Ferrari has admitted it is entering the 2015 season on the back foot, as the fabled Italian team has swept clean the figureheads of Ferrari’s disastrous start to the turbo V6 era, having pushed hard for the rule change but ending 2014 without a single win.
Facing reporters on Monday, new bosses Sergio Marchionne (above) and Maurizio Arrivabene admitted that reacting to Ferrari’s problems has even delayed the 2015 car.
Marchionne said key “mistakes” were made in 2014, and one of them may have been appointing the inexperienced Marco Mattiacci as axed Stefano Domenicali’s successor.
“I have enormous respect for what he has done for the company in the commercial area,” the new Ferrari president said, “but F1 is something else.”
“He was still learning the job but in the situation Ferrari was in, we could not rebuild the team waiting for the boss to gain experience,” Marchionne added.
On the personnel front, the shakeup has been revolutionary. Ferrari confirmed on Monday that the latest arrival is an engineer who in 2014 helped Lewis Hamilton win the world championship — Jock Clear.
The team is now negotiating with Mercedes for an early end to the Brackley veteran’s ‘gardening leave’ so that he can take over from the departed Pat Fry soon. Mattiaci’s successor Arrivabene, meanwhile, denied speculation Bob Bell, Adrian Newey or Ross Brawn will be the next high-profile arrivals at Maranello.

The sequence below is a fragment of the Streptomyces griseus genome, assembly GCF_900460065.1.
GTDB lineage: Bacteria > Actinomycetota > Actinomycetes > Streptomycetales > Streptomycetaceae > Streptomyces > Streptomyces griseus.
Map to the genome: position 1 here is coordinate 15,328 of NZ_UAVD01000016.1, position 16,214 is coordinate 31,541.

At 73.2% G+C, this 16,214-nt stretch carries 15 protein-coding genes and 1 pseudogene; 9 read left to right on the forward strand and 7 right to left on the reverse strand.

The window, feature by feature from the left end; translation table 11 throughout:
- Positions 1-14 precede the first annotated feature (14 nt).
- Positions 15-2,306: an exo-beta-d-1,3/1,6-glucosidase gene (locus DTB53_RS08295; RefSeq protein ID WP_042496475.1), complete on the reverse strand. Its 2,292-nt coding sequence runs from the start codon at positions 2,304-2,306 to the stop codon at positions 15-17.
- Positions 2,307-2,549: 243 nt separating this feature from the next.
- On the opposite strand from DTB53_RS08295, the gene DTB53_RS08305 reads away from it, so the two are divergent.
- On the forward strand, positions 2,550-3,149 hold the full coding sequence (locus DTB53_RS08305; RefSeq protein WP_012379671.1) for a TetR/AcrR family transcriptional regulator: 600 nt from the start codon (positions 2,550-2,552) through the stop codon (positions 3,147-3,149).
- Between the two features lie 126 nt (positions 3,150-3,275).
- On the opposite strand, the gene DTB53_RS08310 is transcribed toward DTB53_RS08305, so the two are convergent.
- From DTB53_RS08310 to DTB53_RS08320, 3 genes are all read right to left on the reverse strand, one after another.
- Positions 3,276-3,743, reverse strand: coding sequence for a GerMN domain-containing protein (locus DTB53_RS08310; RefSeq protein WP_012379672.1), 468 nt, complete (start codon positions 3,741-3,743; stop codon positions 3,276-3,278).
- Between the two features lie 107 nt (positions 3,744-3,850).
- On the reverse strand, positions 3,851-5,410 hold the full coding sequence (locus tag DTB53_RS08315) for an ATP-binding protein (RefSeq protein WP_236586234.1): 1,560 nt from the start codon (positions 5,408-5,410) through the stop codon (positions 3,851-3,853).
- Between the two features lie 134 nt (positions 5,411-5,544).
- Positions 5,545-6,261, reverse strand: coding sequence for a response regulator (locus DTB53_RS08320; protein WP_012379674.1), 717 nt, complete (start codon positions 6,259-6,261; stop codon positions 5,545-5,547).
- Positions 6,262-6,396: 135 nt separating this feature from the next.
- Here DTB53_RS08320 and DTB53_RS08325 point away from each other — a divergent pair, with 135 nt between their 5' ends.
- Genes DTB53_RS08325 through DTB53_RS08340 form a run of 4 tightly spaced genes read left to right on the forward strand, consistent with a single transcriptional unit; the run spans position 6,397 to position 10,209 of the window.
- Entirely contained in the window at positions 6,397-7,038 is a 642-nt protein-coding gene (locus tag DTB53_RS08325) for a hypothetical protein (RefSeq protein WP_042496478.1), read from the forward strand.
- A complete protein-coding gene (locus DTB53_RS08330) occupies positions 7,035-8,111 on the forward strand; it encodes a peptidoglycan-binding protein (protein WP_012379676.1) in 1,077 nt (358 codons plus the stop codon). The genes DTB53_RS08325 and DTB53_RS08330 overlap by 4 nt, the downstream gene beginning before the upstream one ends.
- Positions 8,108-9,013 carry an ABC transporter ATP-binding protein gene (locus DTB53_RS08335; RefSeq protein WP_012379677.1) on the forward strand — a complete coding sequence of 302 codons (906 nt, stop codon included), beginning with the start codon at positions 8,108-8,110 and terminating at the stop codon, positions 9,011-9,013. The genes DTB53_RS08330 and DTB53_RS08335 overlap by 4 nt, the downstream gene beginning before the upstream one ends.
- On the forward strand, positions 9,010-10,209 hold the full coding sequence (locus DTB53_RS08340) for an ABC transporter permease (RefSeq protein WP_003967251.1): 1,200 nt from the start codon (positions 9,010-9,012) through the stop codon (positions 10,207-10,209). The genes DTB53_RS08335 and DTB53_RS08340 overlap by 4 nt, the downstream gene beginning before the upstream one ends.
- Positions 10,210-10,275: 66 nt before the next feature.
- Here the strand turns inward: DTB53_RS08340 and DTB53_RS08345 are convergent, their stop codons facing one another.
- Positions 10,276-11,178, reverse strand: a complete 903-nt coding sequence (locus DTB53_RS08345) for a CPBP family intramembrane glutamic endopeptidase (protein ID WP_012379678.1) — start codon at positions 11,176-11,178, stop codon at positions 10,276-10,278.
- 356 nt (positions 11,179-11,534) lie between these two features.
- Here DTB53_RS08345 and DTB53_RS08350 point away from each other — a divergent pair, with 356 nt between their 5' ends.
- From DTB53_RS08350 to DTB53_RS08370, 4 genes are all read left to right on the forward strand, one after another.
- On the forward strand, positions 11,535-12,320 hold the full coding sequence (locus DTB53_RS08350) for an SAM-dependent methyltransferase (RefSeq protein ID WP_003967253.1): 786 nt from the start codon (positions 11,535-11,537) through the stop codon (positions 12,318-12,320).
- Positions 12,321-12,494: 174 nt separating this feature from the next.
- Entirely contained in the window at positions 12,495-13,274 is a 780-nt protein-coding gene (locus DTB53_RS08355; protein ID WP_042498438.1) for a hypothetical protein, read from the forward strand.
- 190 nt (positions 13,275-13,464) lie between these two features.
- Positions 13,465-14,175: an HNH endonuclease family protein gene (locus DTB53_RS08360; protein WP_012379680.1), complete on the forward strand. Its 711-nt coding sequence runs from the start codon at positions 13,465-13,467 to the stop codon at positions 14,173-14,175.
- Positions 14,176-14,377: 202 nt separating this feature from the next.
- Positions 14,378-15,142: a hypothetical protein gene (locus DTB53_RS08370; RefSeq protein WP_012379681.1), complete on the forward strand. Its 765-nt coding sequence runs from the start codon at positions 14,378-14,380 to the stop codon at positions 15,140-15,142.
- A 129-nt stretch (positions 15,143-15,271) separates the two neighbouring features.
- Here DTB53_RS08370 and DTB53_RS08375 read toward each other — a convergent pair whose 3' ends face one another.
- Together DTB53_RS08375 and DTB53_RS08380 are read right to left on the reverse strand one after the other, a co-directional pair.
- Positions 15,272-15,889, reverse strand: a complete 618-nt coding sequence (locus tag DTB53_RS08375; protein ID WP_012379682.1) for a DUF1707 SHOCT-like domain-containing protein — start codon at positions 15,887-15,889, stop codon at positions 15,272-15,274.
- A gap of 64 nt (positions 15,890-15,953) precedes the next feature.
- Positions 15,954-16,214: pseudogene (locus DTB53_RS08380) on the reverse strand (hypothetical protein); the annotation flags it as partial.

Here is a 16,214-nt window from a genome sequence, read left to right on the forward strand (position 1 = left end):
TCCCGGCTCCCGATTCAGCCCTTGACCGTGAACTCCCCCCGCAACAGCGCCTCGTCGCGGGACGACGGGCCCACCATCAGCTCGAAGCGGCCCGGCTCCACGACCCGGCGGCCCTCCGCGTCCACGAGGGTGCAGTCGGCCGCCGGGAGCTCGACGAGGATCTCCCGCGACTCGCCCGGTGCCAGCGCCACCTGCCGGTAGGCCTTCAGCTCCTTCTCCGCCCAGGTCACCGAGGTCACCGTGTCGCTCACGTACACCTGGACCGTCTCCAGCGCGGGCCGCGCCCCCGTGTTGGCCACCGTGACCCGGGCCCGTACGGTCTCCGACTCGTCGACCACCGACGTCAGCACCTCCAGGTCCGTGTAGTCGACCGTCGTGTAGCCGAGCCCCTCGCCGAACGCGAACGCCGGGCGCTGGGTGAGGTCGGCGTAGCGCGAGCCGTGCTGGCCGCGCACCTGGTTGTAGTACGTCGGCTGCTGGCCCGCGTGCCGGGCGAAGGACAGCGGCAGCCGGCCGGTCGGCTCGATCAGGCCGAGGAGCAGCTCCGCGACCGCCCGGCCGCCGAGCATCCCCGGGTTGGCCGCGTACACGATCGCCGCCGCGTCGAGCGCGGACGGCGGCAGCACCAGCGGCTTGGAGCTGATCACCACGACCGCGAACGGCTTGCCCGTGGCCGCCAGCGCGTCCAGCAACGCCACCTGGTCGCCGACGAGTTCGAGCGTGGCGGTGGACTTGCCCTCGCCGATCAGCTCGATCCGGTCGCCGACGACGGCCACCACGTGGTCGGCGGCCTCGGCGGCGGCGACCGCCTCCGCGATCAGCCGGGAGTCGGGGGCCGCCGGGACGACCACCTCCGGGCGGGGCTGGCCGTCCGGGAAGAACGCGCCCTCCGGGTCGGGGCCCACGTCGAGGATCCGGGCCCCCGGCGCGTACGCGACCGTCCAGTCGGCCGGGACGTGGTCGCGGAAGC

“The team is there,” he insisted. “There is no great news to be announced, no surprises. We have to believe in the people we have.”
But president Marchionne said that while the radical shakeup was taking place, the nuts and bolts of the design of the 2015 car were put behind schedule.
“Unfortunately,” he said, “god does not build racing cars.”
He said “mistakes” were made in the basic foundations of the 2015 project, which is now essentially set as the car has passed all of the mandatory FIA crash tests.
“The previous team leadership made strategic decisions that I disagreed with,” Marchionne is quoted by Italian publications.
“Decisions relating to the car of 2014 and the preparation for 2015. For me, considering how we finished, how much we spent and where we are, in short, it was a mistake.
“That is why we are now coming from behind because of choices made by other people. 2015 will be a difficult year that will put a strain on the whole team,” La Repubblica quoted him as saying.
So for Sebastian Vettel’s first season in red, expectations have been set historically low for F1’s most famous and arguably best-resourced team.
“If we win two races, it would be a success,” said Arrivabene. “Three is a triumph.” And Marchionne quipped: “Four, we are in paradise.” (GMM)